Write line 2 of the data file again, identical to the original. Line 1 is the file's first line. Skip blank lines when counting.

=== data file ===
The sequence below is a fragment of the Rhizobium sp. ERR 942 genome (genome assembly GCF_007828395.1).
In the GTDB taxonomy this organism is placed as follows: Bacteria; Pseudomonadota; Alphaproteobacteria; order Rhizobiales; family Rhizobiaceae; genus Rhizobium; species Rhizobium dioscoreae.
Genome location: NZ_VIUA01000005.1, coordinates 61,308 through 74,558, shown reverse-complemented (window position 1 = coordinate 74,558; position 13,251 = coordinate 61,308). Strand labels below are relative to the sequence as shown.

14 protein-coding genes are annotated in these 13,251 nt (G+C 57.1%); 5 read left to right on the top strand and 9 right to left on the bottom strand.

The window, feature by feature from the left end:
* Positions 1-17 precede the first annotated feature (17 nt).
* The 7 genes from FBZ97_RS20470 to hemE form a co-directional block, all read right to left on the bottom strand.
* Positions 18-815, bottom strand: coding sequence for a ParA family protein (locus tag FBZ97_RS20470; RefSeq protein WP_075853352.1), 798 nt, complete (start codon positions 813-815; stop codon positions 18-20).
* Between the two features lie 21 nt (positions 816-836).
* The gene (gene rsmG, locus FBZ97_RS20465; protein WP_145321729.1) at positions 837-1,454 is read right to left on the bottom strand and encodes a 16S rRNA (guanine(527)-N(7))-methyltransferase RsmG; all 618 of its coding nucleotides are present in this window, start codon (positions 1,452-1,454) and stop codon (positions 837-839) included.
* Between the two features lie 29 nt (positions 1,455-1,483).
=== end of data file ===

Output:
In the GTDB taxonomy this organism is placed as follows: Bacteria; Pseudomonadota; Alphaproteobacteria; order Rhizobiales; family Rhizobiaceae; genus Rhizobium; species Rhizobium dioscoreae.